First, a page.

Attorney discipline, or precisely the disciplining of attorneys, is a subject that s rarely discussed, and it s a good bet that most lay persons are 1 completely unfamiliar with the process and 2 highly suspicious of the very thought that the organized Bar would take action against one of its own Frank Southers attempts to shed some light on the subject with his novel, The Grievance Committee, and does a good job of describing how the disciplinary system works in his home state of Texas, although not quite as good a job of writing a compelling novel.Southers certainly knows whereof he speaks, at least in terms of the Texas disciplinary process, since he was a member of a grievance committee in San Antonio for a number of years and, since that time, has represented both accused attorneys and their accusers As Southers explains in The Grievance Committee, in Texas, those who feel that an attorney has violated the Professional Rules can file a complaint that is heard before the Committee, an administrative panel with both lawyer and non lawyer members If the Committee recommends discipline, possibly including disbarment, the attorney can appeal and have the case decided in a civil trial in a local court The Grievance Committee describes a fictional case that all too often finds real world similarities Jose Quiroz, a San Antonio attorney with a spotless record, is accused of extorting sexual favors from an accused shoplifter he represented Quiroz admits a relationship with his accuser but says it is consensual at the time, such a relationship wasn t an automatic violation of Bar Rules in Texas as it is in many states What readers know, but most of the characters in the book don t, is that Quiroz is guilty and has done it on other occasions Eventually two other women come forward with similar complaints The case eventually winds up going to trial, and, since Quiroz tells a plausible story, it s unclear whether a jury will rule against him.Southers does an excellent job in The Grievance Committee of explaining how the disciplinary system works and the legal principles involved, including details like the burden of proof, the Committee s deliberation process, and the procedures involved at the various stages Further, he does so in language that avoids most legalisms and explains things in terms non attorneys can easily follow As an attorney myself in another state, I wound up learning a thing or two along the way as well.However, even though Southers does a good job of explaining the legal principles and he certainly has an interesting case on his hands, his skills as a novelist need a good bit of work Much of the language in the book is stilted, because he works so hard at using precise terminology in describing his procedure and being thorough in his descriptions that the flow of the narrative is awkward A typical line of dialogue reads After you decline to accept the Committee s decision, you have another 20 days to elect the de novo trial in court or the Evidentiary Hearing before the Committee Your election for court means that the matter is forwarded to the Commission For Lawyer Discipline, a committee consisting of 2 3rds lawyers and 1 3rd non lawyers in Austin While I have no doubt that Southers facts are correct, the passage which goes on a good bit longer in the book reads like a textbook instead of actual spoken dialogue Ironically, on those few occasions when Southers lets his characters talk like real people, The Grievance Committee comes alive Two members of the Committee, a fundamentalist who is highly critical of the complaining clients and a woman who is highly skeptical of Quiroz descriptions of his relationships, make no bones about their feelings and when they are talking, the book is quite lively.Southers tries to throw in some complications in the book, including a possible blackmail scheme involving the trial judge, but they aren t that effective because he spends too much time discussing sometimes interesting but eventually irrelevant details about his various characters These serve as space consuming distractions that get in the way of the legitimate plot complications he attempts to introduce The Grievance Committee is Southers first novel, and it is a good effort at describing the workings of a rather complex disciplinary system as seen in the circumstances of one highly sensational case Further, he knows how to craft an interesting plot and write compelling dialogue when he just lets his characters talk instead of deliver lectures Despite the annoyance I felt a number of times about Southers awkward language and distracting plot detours, I was interested in seeing how the case would turn out For that reason, I m recommending the book Greater familiarity with the fiction writing process in later books will mean that readers will have fewer grievances about his work in the future. A Novel About A Serial Shoplifter Alexandria Who Wants The Grievance Committee To Discipline Her Court Appointed Lawyer For Tricking Her Into Sexual Relations His Defense Counsel Claims Her Made Up Charges Are Spite From A Broken Love Affair And He Argues That Texas Lawyers Are Not Prohibited From Sexual Relations With Clients As The Case Moves Through The Secret Lawyer Disciplinary System In San Antonio, Texas, Alexandra With The Help Of Her Patron Saint Discovers Two Other Women With Similar Experiences With The Accused Lawyer And Convinces Them To Also File Grievance Complaints With His Defense Counsel S Tactics And With The Help Of The Accused Lawyer S Parish Priest S Threats To One Of The Women, The Accused Lawyer Appears To Be Winning As The Case Heads For A Jury Trial Before A Judge With Something To Hide For The Rest Of The Story, Read On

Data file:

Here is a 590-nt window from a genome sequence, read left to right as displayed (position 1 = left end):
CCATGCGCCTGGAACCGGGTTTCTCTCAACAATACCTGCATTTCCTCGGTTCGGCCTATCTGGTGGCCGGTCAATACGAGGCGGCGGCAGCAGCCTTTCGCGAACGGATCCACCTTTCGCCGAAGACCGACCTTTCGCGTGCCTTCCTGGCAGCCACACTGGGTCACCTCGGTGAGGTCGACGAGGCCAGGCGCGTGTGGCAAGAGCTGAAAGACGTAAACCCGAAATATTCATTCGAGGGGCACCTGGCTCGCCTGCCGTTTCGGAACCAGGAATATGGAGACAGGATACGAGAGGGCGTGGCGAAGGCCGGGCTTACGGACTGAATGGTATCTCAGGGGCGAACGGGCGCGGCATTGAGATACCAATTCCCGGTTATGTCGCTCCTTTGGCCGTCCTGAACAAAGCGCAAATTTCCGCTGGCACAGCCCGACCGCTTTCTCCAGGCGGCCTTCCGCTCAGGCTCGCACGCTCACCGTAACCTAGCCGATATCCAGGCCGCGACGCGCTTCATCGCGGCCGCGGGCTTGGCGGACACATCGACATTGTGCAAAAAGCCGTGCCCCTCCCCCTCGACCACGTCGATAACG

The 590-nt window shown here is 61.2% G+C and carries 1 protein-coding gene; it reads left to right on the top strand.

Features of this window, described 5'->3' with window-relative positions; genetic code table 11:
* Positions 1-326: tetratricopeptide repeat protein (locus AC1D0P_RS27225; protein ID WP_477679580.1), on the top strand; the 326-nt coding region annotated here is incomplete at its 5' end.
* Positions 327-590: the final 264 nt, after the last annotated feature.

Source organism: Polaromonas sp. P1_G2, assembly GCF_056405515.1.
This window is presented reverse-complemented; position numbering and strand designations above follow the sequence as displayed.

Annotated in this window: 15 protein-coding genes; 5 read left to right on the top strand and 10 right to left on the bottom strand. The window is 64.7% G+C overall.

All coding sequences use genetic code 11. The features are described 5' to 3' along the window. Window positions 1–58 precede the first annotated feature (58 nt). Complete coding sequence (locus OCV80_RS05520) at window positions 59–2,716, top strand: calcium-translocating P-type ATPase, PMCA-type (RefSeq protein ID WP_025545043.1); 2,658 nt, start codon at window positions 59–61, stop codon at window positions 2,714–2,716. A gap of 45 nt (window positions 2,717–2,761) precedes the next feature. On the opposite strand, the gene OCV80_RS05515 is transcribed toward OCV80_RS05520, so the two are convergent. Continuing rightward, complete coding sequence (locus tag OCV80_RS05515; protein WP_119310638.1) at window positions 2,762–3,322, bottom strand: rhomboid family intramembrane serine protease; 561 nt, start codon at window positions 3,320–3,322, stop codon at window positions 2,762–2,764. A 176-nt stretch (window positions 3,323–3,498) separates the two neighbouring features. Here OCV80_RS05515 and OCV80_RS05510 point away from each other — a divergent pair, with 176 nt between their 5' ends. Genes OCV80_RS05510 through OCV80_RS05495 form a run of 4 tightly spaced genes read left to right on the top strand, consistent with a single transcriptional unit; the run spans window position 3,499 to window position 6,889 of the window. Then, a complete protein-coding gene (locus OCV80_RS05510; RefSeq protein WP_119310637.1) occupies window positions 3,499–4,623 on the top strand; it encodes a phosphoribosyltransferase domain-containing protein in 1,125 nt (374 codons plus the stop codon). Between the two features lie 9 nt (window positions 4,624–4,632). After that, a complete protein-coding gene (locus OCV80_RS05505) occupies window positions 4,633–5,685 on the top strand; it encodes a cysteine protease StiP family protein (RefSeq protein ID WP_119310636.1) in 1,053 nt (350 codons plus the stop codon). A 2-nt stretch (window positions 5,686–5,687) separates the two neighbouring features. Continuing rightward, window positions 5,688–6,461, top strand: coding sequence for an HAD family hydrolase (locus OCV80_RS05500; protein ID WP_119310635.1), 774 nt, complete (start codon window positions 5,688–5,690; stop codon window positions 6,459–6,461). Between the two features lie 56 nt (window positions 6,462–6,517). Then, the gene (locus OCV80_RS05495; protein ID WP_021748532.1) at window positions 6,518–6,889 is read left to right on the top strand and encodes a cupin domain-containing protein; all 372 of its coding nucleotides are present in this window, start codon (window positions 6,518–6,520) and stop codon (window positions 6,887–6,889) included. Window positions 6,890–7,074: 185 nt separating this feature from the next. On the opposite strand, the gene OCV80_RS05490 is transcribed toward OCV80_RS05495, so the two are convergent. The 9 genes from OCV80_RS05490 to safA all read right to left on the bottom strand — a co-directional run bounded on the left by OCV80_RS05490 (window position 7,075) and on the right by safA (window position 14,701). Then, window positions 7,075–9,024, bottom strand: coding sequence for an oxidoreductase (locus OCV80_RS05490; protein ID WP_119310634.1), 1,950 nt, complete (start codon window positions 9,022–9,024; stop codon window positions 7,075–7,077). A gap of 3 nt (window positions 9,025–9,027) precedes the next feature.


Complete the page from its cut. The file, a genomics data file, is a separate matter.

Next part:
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- 251 pages
- The Grievance Committee (The Grievance Committee #1)
- Frank R. Southers
- 17 March 2017 Frank R. Southers